Duff, who has won numerous awards for her theatre work, will revive her involvement in the epic James Plays series when the next instalment tours the country in the autumn.
The new show, which will be launched in Edinburgh in October, will be based on the true story of two young African women – known as the "Moorish lassies" – who found themselves at the heart of elite Scottish society during the reign of James IV.
Also returning to play the role of the Stewart king will be River City and Anna and the Apocalypse star Daniel Cahill, who also starred in the original trilogy and played the future James IV in the final part.
Duff, who will play Dame Dounteboir, and Cahill will be reunited with writer Rona Munro and director Laurie Sansom for James IV, eight years after the original trilogy was premiered at the Edinburgh International Festival.
Danielle Jam and Laura Lovemore have been cast as Ellen and Anne, the new arrivals in the king’s court, in James IV, which will also feature Ewan Black, Malcolm Cumming, Keith Fleming, Sarita Gabony, Thierry Mabonga, Samuel Pashby and Gameli Tordzro.
It was announced last year that Munro was working on another three James Plays, the first of which will premiere at the Festival Theatre in Edinburgh this year.
Capital Theatres, which runs the venue, has joined forces with Glasgow-based theatre company Raw Material to produce the new instalments.
Duff, who played Isabella and Annabella in the original trilogy, said: “I was delighted to find out the brilliant Rona Munro had worked her magic and created James IV.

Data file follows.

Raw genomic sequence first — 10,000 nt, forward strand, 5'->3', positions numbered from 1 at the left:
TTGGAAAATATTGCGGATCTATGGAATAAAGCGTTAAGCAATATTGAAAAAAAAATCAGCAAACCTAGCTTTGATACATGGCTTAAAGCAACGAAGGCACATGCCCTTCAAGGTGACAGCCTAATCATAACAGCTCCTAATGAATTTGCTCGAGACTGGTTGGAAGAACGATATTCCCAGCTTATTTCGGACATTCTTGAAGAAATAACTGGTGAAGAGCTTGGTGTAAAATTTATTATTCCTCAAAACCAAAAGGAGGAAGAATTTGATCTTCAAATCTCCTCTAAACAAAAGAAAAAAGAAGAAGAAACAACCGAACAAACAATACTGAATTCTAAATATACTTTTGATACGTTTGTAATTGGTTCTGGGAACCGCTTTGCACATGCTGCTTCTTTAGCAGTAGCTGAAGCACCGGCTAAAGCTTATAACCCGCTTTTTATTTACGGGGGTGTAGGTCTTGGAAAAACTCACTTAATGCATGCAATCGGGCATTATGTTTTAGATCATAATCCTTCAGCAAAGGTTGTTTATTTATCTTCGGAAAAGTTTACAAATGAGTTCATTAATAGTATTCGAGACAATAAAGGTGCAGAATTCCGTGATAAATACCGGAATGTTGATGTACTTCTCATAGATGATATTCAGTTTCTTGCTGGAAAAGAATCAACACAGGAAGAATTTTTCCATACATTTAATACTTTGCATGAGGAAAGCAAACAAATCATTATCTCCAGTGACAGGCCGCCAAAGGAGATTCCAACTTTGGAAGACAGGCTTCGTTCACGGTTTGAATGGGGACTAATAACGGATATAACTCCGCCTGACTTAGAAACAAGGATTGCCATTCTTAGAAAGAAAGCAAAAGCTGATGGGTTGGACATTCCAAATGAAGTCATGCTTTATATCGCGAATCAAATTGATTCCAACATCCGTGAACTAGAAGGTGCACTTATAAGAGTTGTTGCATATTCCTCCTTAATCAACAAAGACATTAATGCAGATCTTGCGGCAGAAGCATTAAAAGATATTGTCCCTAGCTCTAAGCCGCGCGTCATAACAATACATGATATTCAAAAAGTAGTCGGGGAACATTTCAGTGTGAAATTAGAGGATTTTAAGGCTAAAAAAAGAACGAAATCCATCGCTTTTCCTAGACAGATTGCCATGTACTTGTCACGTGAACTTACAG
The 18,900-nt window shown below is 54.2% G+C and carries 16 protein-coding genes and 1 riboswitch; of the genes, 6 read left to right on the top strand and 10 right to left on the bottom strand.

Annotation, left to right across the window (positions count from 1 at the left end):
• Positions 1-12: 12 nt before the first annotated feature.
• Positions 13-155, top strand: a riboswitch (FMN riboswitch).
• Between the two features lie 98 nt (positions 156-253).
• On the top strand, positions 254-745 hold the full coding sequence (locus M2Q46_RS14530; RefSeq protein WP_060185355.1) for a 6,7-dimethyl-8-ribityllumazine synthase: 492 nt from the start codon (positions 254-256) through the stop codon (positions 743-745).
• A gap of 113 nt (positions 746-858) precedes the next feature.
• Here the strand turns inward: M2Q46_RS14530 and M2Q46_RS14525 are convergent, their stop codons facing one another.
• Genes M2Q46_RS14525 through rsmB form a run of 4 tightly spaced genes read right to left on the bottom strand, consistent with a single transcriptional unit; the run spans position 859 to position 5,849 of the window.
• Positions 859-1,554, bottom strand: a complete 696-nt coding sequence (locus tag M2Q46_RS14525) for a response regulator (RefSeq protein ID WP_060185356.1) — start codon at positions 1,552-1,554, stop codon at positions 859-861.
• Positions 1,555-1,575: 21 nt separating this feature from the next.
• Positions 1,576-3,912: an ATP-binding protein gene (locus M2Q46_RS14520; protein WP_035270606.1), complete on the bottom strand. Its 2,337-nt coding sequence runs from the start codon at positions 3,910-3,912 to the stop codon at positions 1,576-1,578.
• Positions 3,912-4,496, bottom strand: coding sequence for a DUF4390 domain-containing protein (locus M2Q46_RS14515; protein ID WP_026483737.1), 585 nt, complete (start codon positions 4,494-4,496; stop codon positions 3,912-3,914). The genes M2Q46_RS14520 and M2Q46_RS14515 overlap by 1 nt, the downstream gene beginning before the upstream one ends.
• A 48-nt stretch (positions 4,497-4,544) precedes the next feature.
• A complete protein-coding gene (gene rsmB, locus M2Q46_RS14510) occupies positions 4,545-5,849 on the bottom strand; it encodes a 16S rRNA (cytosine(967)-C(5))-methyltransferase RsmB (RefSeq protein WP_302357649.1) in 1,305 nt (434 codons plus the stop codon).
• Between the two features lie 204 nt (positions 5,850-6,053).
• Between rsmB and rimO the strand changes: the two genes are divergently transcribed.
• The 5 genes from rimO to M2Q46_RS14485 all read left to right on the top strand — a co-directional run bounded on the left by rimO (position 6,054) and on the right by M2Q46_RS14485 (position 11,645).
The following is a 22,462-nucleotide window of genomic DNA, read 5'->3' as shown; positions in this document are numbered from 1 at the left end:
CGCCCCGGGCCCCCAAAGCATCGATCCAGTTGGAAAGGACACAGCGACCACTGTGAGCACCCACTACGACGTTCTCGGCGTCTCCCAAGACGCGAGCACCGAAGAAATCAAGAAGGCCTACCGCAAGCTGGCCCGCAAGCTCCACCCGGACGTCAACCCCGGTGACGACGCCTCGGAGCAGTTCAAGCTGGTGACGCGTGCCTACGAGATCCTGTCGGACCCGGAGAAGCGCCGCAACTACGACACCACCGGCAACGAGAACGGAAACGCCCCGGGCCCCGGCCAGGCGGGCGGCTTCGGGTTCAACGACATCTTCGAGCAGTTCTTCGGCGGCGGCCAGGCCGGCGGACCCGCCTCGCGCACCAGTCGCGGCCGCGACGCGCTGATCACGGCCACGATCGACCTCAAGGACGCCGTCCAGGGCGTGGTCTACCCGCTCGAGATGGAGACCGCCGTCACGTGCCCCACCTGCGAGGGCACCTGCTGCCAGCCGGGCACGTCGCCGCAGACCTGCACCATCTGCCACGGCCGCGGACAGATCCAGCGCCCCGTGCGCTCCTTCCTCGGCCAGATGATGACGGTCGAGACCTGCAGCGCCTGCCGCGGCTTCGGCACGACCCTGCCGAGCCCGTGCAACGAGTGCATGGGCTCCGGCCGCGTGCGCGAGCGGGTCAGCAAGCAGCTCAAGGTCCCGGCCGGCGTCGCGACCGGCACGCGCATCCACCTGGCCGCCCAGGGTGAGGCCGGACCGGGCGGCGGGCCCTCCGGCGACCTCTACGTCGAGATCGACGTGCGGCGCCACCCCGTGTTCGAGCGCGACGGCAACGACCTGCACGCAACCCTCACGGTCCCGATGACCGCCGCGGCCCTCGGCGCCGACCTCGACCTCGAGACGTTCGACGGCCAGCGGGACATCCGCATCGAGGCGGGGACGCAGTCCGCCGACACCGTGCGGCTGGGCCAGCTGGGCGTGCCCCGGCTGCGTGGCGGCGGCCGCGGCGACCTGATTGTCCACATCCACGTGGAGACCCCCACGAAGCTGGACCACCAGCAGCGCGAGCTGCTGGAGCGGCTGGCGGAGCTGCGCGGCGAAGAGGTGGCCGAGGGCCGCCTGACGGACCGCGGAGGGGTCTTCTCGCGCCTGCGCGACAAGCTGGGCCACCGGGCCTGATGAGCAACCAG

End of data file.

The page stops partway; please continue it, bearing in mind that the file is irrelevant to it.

"I was given a tantalising glimpse of the script when Laurie Sansom invited me to workshop the piece in May last year.
"Being back on the Festival Theatre stage during that week reminded us of the extraordinary legacy and impact The James Plays had, not only personally, but on audiences when it toured nationally and internationally.
“It was an extraordinary part of my life and I was transported once again with Rona’s storytelling and forensic detail.
“As ever her wit shines through and she is always revealing the strength of her female characters.
“The partnership and trust she has with Laurie Sansom is evident and so important in bringing all the elements together. I just can’t wait to be back in the rehearsal room and be with the wonderful team who are ready to bring their creativity and expertise to the next exciting chapter of Scotland’s history. I feel sure the audience are ready too.”
Cahill said: “Rona’s work has always meant a lot to me, as indeed it does to every young Scottish actor, and to be a part of Laurie’s magnificent vision was a real honour.
“To be revisiting the character of James who I played when we were both nearly ten years younger feels like something special.
"I’ve still got such vivid memories of what he went through as a kid and I feel that with this bridge to the original trilogy, the momentum of the plays is going to be carried through into this next chapter.”